Doors close. Doors open.
This day in mid May was a day of ease, a gentle coast on this COVID-19 shelter-in-place roller coaster. It was both a high (cherry picking with our besties in masks and at “bicycle length” apart) and a crashing low (hangry tantrums with echos of “you DON’T understand!”).
That day, just after we finished dinner, we played out a skit where Charles was away at college, binging on TV and Sprite and we’d call his roommate Monty (who Charles said he had known since 2nd grade) and try to get Monty to police Charles’ indulgences. But both Monty and Charles kept hanging up on our napkin and ketchup bottle cell phones. Then we played two raucous laughter-filled games of Exploding Kittens. Somewhere along the way we started grooving to the Spice Girls’ Wanna Be and then to Donna Summer, which made me hunt down a song that I loved so deeply it haunted me when I was around my son’s age: Donna Summer’s I Feel Love. That song takes me back to my father’s basement, with its black paneled walls and orange shag carpet, the full bar, the dance floor, the velvet-lined chess booth. I have written at length about that basement and hearing that song always takes me there, back to the musky scent of my father’s kingdom, Club Christman.
When I was my son’s age so much was spinning out of my control in my turbulent life. From 4 to 6, my world was particularly rocky. At 7, things were still being shaken up just as they started settling down.
We take turns joking and discussing soberly about how this entire generation of kids, across the entire planet, living through this coronavirus pandemic will be deeply defined by it. It will be the subject of their college essays. It will be in origin stories: “It was during the COVID-19 pandemic that I started playing the piano…” It will be the fabric of their living narratives.
When I was my son’s age, I made one of the most important decisions in my life, the fodder for my college essays. Pumping up and down on the elliptical in our garage to I Feel Love, remembering my father’s basement, remembering my father and his drunk then sober volatility, remembering that important decision I made at age 7, when he asked me to live with him instead of my mother. Remembering who I chose and how it shaped me.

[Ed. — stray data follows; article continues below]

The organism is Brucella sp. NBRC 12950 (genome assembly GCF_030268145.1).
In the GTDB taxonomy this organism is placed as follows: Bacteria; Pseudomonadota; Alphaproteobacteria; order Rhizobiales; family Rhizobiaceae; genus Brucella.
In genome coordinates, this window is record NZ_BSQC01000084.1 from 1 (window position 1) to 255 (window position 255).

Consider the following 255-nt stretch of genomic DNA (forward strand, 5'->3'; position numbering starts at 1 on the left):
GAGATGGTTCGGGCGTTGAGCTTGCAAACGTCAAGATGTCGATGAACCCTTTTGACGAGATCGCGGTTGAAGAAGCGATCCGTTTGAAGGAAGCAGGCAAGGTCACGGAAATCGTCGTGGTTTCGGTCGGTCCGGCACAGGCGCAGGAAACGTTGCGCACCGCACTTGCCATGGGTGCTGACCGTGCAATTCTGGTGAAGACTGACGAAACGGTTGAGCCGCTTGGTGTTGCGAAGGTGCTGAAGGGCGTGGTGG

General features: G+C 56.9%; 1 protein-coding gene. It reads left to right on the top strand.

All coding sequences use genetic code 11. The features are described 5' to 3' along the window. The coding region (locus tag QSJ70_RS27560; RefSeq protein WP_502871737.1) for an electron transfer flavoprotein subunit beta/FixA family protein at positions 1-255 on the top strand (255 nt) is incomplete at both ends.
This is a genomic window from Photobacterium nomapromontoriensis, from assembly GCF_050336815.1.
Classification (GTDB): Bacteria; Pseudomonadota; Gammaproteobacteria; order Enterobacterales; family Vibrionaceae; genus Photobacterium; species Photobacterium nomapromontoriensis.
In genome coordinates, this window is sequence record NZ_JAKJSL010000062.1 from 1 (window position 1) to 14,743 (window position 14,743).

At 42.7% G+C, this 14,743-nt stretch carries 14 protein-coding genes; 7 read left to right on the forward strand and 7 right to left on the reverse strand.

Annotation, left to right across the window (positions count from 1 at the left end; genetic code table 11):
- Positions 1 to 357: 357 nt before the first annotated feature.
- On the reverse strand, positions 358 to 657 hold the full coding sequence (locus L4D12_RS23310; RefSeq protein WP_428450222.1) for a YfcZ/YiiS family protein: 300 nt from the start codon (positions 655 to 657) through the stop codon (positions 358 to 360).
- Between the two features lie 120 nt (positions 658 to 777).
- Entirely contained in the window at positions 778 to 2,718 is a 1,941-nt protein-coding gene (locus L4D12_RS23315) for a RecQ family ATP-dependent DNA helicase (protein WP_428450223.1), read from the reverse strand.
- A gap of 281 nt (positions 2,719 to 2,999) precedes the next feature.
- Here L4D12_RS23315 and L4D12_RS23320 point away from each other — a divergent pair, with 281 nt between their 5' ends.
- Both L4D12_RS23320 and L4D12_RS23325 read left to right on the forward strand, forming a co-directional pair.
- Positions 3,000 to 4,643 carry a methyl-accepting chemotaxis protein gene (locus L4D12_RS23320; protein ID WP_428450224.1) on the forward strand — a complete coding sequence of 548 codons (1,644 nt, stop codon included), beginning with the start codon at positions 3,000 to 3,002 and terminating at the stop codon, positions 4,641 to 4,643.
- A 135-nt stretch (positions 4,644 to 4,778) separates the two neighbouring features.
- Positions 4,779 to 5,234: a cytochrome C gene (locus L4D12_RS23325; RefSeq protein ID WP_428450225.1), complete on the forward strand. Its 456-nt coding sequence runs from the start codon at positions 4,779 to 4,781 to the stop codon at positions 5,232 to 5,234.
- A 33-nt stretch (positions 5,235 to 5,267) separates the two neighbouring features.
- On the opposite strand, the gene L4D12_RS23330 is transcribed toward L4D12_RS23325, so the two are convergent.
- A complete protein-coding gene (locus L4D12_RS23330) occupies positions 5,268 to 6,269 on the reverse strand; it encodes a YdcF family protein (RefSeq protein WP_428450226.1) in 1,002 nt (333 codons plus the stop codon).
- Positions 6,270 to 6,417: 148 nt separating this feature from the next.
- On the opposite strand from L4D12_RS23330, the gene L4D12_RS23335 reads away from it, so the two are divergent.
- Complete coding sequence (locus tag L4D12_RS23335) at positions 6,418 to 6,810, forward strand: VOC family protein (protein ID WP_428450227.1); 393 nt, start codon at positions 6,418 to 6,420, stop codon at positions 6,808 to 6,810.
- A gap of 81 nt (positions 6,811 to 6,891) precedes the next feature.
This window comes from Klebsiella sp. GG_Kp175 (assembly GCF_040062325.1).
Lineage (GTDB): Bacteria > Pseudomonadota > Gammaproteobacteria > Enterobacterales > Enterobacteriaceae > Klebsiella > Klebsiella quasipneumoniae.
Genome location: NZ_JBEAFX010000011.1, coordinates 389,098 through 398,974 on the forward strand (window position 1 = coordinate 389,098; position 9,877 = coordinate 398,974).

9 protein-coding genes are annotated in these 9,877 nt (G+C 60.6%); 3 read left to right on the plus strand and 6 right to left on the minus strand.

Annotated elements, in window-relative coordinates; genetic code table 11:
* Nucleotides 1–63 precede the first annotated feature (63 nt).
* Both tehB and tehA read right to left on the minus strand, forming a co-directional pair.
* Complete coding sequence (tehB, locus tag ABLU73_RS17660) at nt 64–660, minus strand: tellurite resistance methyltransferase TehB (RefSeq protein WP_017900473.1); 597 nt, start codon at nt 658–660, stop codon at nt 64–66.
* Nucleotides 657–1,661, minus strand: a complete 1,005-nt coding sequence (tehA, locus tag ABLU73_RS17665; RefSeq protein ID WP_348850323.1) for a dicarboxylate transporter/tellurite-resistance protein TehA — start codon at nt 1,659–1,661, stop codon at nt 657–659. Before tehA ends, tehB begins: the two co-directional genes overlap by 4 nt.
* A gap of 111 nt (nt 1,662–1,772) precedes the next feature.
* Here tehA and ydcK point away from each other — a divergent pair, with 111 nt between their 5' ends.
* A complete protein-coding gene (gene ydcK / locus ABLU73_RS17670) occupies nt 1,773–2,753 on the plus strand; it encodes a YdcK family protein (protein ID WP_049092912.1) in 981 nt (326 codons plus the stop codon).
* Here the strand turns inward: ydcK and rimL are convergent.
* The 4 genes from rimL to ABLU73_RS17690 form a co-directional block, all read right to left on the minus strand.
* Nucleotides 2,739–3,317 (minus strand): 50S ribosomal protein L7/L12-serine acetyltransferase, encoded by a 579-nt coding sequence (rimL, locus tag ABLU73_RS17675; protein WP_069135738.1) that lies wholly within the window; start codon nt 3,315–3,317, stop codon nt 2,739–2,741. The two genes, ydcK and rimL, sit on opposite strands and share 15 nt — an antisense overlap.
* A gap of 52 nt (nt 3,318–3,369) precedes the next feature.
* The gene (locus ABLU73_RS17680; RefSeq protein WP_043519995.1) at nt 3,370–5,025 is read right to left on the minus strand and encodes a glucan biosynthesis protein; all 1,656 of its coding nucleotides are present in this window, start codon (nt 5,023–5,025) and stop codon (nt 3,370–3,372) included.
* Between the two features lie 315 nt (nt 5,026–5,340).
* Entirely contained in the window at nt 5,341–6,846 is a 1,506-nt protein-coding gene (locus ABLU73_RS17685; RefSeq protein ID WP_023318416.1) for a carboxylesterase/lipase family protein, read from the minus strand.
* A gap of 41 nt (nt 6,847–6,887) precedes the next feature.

When we were getting ready to be parents, I asked my husband if I could have the first six years of my son’s life to raise him. Because I wanted to build for him a base of security. A base of safety and stability. A base of uninterrupted, unconditional love and devotion. A base of joy and laughter. I asked my husband to work himself to the bone to support our family so that I could make sure that the first six years of my son’s life were as different as possible from my own.
Time’s up. We beat the deadline. We got him to six and three-quarter years of a “mostly happy life”, by his own admission during our nightly thankfuls. There is no denying that Charles’ seventh year has been turned upside down and that this pandemic is redefining normal for our entire world, all 7.8 billion of us. Hopefully we had enough time to equip our son with the tools to handle–and by handle I mean at the very least be at ease with–the ebbing and flowing of life and life in a pandemic.
The good news is that we get to navigate these uncharted waters together as an intact and stable family. We are all learning, together, how to be: how to be present with each other; how to give each other space in tight quarters; how to stay connected in isolation; how to make sacrifices to keep each other safe; how to keep reinventing 5 meals a day (765 of them and counting); how to make ourselves feel different, fresh and engaged, throughout the mundane grind, through this Groundhog Day reality. We are all learning how to keep laughing and loving, experiencing joy and gratitude for all of our moments together.
I think it is safe to say that Charles’ first seven years are as different from mine as they could be. There is one major similarity. At 7, he is learning how to be resilient in ways that we never could have imagined. Like me, he is using his smarts and sensitivity to notice, to learn and to adapt. His newfound scrappiness is helping him survive and thrive in a novel reality. Unlike me, he’s not feeling alone. So many doors are opening and closing in rapid succession. But here we are together, standing hand-in-hand in each and every threshold. Our love and our togetherness are, in and of themselves, the ultimate wins.